Are XSLT 2.0 boosters the next XQuery boosters?

I've been reminded today that some folks have taken a very strident tone towards advocacy of XSLT 2.0. Just so there's no mis-connotation of "strident", I'll note that I'm a very enthusiastic booster of Python, and I exhort people to give it a try whenever they I can, but I don't think I go about with the notion that "YOU HAVE TO BE NUTS NOT TO USE PYTHON, DAMMIT". I'd rather show code examples and let them come to such a conclusion. I used to associate strident advocacy with XQuery boosters, reinforced earlier this year when one of them wandered into an XML-DEV thread recently with such a supercilious attitude (in essence: "why would a sane programmer use anything except for XQuery?"). I'm starting to wonder whether the same mechanics are developing with XSLT 2.0. I wonder whether it's not a reaction to the fact that XSLT 2.0 has met with some of the same hostility as XQuery (though as I admit, some people have been changing their minds), combined with the fact that XSLT 2.0 level of implementation seems to be slower in burgeoning than XQuery's. Of course, a counter-argument is that there is plenty of the right kind of advocacy as well, especially in the form of Bob Ducharme's columns.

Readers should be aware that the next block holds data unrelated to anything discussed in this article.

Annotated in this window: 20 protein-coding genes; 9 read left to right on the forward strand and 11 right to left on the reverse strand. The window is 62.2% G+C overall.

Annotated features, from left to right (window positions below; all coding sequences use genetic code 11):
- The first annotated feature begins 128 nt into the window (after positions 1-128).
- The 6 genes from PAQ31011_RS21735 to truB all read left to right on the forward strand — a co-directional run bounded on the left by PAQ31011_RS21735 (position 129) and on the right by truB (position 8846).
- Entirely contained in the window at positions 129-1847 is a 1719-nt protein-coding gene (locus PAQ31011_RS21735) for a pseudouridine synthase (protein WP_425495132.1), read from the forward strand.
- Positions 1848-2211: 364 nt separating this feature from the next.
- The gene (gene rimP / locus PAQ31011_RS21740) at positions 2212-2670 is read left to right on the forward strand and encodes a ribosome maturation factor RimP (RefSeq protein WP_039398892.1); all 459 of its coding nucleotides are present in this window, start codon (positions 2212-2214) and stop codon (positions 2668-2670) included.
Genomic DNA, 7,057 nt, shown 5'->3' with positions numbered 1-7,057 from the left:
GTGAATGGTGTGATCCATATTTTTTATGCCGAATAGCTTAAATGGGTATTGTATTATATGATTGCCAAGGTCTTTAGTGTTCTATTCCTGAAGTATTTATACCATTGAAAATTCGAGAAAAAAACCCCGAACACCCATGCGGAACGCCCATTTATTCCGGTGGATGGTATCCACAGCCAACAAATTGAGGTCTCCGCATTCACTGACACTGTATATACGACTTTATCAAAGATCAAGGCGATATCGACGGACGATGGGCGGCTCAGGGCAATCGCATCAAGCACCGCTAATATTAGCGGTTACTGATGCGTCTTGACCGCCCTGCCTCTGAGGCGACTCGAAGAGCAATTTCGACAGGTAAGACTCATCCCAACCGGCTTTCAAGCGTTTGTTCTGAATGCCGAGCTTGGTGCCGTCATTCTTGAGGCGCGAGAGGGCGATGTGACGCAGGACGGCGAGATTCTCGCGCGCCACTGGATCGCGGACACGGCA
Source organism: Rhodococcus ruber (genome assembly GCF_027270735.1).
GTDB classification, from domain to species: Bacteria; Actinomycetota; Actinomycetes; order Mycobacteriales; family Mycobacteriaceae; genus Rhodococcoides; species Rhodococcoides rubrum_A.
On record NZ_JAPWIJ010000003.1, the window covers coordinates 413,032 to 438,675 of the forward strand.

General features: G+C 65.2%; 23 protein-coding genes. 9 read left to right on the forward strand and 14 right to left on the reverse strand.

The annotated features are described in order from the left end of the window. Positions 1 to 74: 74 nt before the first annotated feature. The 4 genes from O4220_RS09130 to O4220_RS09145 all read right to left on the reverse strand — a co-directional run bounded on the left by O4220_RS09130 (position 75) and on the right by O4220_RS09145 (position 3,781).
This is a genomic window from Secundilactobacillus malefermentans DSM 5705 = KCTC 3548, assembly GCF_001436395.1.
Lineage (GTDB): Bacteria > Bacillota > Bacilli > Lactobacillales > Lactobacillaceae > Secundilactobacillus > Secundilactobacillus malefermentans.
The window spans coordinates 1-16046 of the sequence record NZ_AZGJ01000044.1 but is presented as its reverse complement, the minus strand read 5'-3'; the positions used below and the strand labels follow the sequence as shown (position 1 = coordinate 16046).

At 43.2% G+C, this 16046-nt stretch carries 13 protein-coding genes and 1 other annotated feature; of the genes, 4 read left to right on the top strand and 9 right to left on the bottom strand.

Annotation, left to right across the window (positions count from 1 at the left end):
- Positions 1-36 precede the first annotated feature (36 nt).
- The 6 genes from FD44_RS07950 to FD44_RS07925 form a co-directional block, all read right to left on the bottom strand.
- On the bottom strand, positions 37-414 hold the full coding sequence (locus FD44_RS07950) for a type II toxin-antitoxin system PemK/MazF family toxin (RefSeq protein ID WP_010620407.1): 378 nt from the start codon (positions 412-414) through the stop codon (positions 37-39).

I think people will have to understand that XML tools can no longer sue for universality in XML processing just because they come out of the XML oven, especially since the XML oven has been over-cooking its buns for a while now. W3C XML Schema, XQuery, and the SOAP Web services stack are just the egregious examples; all the committees seem to have turned into over-engineering shops. I think I've long ago taken the attitude that the 1.0 series of specs got us as far as we needed to go to tackle XML processing. We can easily get the rest done in "native" environments. This at least seems to be true of the Python and .NET camps. Sure XPath and XSLT 1.0 are limited, but mix them into an expressive enough language or rich enough platform, and I just have trouble seeing the need for the leaps in conceptual load that come with, say XPath 2.0

One thing's, for sure, we're all lucky we're so spoiled for choice.

[Uche Ogbuji]

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